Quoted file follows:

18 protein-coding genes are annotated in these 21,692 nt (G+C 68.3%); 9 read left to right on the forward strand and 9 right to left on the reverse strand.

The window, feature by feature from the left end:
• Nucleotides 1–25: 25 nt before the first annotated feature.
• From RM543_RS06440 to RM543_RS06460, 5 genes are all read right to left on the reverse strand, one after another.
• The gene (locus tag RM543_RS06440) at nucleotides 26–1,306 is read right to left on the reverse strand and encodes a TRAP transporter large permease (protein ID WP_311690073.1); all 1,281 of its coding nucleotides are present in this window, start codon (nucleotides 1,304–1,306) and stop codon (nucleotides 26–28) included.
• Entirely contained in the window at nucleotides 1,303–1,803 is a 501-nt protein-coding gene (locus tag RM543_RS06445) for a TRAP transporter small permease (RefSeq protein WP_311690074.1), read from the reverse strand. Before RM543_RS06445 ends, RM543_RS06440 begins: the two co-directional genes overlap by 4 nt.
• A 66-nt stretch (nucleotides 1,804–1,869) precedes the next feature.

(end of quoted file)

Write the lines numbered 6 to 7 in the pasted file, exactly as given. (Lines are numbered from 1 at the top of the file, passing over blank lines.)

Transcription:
• Entirely contained in the window at nucleotides 1,303–1,803 is a 501-nt protein-coding gene (locus tag RM543_RS06445) for a TRAP transporter small permease (RefSeq protein WP_311690074.1), read from the reverse strand. Before RM543_RS06445 ends, RM543_RS06440 begins: the two co-directional genes overlap by 4 nt.
• A 66-nt stretch (nucleotides 1,804–1,869) precedes the next feature.